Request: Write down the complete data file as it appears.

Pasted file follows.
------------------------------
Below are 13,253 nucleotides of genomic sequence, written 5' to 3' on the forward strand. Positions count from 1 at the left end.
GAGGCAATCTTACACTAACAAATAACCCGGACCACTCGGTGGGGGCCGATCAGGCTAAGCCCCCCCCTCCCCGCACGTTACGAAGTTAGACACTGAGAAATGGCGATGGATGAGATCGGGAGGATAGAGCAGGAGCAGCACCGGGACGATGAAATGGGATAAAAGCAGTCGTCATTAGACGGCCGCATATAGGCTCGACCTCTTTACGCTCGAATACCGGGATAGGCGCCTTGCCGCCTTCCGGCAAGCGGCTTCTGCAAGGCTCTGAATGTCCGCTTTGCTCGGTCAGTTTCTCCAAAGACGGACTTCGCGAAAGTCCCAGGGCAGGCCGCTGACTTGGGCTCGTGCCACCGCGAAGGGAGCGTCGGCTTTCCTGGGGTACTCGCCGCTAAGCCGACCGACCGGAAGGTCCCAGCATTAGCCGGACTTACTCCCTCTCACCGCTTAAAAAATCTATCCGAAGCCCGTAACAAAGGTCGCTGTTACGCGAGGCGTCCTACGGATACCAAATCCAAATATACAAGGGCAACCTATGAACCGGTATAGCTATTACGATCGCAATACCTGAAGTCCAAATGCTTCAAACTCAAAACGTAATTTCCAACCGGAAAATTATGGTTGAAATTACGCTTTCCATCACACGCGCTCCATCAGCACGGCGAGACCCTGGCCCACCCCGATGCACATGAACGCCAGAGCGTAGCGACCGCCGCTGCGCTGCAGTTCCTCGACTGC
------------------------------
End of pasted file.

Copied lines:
Below are 13,253 nucleotides of genomic sequence, written 5' to 3' on the forward strand. Positions count from 1 at the left end.
GAGGCAATCTTACACTAACAAATAACCCGGACCACTCGGTGGGGGCCGATCAGGCTAAGCCCCCCCCTCCCCGCACGTTACGAAGTTAGACACTGAGAAATGGCGATGGATGAGATCGGGAGGATAGAGCAGGAGCAGCACCGGGACGATGAAATGGGATAAAAGCAGTCGTCATTAGACGGCCGCATATAGGCTCGACCTCTTTACGCTCGAATACCGGGATAGGCGCCTTGCCGCCTTCCGGCAAGCGGCTTCTGCAAGGCTCTGAATGTCCGCTTTGCTCGGTCAGTTTCTCCAAAGACGGACTTCGCGAAAGTCCCAGGGCAGGCCGCTGACTTGGGCTCGTGCCACCGCGAAGGGAGCGTCGGCTTTCCTGGGGTACTCGCCGCTAAGCCGACCGACCGGAAGGTCCCAGCATTAGCCGGACTTACTCCCTCTCACCGCTTAAAAAATCTATCCGAAGCCCGTAACAAAGGTCGCTGTTACGCGAGGCGTCCTACGGATACCAAATCCAAATATACAAGGGCAACCTATGAACCGGTATAGCTATTACGATCGCAATACCTGAAGTCCAAATGCTTCAAACTCAAAACGTAATTTCCAACCGGAAAATTATGGTTGAAATTACGCTTTCCATCACACGCGCTCCATCAGCACGGCGAGACCCTGGCCCACCCCGATGCACATGAACGCCAGAGCGTAGCGACCGCCGCTGCGCTGCAGTTCCTCGACTGC